RIP Johnny "Chook" Raper ..
Old school Rugby League legend ...
https://www.nrl.com/news/2022/02/09/farewelling-an-immortal-thanks-for-t...

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crg Wednesday, 23 Feb 2022 at 1:29pm

Another one from the “probably lucky to have made it this far” category...Mark Lanegan has died. Didn’t mind his earlier Screaming trees work...RIP

&ab_channel=ScreamingTreesVEVO

blackers's picture
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blackers Wednesday, 23 Feb 2022 at 1:37pm

Just read that news. a sad day. He was a genius. Definitely lucky to have lived through the 90s, read his autobiography if you can.

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mattlock Wednesday, 23 Feb 2022 at 3:02pm

One of my Favourite musos.
It was a privelige to see the Mark Lanegan Band about 10yrs ago.
His later stuff is great.
RIP Mark.

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mattlock Wednesday, 23 Feb 2022 at 3:05pm
mattlock wrote:

One of my Favourite musos.
It was a privelige to see the Mark Lanegan Band about 10yrs ago. My wife and I cherish the signed poster from that gig.
His later stuff is great.
RIP Mark.

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blackers Wednesday, 23 Feb 2022 at 5:39pm

Saw him solo around the same time mattock. Mighty fine song writer and a powerful voice. He will be missed.

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Finntim Wednesday, 23 Feb 2022 at 8:01pm

Copy that Mattlock, check out his session on kexp. Haunting vocals and great guitar work. Vale and thanks Mark.

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Constance B Gibson Thursday, 24 Feb 2022 at 7:55pm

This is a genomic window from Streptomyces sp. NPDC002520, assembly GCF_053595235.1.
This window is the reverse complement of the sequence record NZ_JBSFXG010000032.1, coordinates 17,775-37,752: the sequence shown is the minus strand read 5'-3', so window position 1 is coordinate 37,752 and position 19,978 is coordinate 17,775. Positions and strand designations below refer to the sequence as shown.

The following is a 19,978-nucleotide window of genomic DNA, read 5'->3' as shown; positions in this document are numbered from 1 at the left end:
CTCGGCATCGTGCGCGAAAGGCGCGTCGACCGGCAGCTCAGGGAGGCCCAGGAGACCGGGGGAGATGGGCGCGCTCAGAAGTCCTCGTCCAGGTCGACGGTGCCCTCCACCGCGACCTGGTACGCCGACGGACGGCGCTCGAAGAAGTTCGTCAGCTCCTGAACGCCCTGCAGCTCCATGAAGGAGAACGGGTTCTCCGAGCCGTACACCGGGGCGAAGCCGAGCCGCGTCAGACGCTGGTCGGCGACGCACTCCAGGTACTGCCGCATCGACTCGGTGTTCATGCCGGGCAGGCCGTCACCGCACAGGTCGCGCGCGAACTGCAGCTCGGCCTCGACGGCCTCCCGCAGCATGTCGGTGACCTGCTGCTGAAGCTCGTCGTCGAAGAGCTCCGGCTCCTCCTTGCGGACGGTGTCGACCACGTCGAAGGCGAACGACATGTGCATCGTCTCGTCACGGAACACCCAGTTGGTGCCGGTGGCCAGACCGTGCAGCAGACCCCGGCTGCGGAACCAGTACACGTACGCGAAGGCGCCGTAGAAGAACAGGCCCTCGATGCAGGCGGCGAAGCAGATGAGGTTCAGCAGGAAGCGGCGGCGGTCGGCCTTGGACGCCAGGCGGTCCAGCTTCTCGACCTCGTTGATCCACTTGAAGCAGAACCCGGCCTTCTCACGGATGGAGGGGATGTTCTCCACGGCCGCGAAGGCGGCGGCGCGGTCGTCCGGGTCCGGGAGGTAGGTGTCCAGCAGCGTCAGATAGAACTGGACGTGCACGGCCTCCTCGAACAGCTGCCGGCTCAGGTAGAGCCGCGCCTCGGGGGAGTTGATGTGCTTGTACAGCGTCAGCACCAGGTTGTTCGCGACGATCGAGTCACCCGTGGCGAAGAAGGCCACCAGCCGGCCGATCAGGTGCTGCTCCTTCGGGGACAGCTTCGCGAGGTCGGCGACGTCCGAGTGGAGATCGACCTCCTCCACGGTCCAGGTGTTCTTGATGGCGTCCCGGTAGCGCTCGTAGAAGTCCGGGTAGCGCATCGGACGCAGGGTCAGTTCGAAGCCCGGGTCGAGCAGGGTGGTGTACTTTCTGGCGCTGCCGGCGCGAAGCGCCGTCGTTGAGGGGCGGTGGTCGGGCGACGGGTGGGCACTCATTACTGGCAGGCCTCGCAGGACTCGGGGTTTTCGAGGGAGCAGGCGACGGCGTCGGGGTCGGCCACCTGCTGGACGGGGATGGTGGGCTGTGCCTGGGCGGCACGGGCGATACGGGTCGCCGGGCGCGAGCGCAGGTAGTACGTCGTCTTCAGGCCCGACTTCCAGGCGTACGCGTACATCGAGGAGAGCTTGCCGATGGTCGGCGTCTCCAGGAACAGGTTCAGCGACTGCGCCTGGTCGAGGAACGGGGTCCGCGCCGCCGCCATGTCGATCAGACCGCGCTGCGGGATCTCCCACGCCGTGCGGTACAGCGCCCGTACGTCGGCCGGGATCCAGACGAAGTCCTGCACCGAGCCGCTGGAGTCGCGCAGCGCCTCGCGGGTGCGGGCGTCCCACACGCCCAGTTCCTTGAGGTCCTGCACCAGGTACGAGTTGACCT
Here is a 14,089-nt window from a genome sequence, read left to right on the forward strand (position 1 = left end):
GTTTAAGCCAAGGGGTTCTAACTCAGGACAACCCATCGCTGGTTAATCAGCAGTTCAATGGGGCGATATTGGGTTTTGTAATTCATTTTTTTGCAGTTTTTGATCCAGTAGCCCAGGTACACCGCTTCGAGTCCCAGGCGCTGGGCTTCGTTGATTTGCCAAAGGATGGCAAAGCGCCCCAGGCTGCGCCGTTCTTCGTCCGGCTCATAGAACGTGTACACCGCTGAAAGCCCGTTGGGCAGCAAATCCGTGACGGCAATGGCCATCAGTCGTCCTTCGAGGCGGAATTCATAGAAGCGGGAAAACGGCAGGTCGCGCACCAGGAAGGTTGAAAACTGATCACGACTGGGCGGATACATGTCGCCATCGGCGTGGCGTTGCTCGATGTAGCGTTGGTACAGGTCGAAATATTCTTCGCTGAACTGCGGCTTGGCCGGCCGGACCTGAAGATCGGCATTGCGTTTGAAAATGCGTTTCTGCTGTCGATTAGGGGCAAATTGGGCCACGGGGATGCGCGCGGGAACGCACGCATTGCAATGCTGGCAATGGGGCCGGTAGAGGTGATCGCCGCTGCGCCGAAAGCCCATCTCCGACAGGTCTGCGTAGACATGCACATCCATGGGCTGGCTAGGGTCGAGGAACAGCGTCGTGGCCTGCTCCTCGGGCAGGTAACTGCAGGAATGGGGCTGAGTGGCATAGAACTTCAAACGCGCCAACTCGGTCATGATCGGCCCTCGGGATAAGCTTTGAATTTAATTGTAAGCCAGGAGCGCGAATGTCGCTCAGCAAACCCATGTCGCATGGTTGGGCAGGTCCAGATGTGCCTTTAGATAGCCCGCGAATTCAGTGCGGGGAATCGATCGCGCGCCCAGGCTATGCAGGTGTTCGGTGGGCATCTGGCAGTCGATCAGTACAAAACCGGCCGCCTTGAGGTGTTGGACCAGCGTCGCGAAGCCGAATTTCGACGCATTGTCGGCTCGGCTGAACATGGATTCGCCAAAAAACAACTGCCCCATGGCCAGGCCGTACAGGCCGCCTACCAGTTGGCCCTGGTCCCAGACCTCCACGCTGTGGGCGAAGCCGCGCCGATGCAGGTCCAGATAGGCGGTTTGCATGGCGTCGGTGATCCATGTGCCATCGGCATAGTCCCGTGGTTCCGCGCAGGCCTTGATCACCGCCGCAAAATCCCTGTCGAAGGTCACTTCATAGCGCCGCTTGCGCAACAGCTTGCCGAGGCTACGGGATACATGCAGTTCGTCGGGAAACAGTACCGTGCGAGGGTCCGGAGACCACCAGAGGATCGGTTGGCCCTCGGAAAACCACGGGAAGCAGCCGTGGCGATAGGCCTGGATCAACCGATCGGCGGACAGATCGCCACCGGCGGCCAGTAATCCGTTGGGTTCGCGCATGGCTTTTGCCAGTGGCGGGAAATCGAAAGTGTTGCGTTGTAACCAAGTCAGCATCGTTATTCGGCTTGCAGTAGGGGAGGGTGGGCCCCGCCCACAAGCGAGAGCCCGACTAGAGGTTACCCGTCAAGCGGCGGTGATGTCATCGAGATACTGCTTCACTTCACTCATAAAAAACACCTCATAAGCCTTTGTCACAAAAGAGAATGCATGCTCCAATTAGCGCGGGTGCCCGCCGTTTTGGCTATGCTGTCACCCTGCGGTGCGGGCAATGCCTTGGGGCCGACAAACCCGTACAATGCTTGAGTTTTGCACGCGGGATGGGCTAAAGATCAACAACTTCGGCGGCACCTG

Rest in peace Olive!

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Constance B Gibson Sunday, 27 Feb 2022 at 6:33pm

Come to bed, Arfur

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Constance B Gibson Friday, 4 Mar 2022 at 11:44am

Genuinely saddening. A real childhood hero gone too soon. Vale Bacchus.

I'm off for a surf.

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zenagain Friday, 4 Mar 2022 at 11:57am

I met Rod Marsh in an elevator once. Maybe he was having a bad day but he was so farking rude to me.

Condolences to his family, friends and fans.

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Constance B Gibson Saturday, 5 Mar 2022 at 11:54am

Ever meet Warney in a lift too, Zen? No, don't answer.

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zenagain Saturday, 5 Mar 2022 at 1:29pm

No, but I was introduced to Craig McDermott in the Qantas Club lounge at Brissie airport and he was a first class tool.

I had a brief but pleasant chat to Ian Healy once. He was cool.

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Constance B Gibson Sunday, 6 Mar 2022 at 12:32am

When they both die, be sure and let us know.

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Constance B Gibson Monday, 14 Mar 2022 at 2:25pm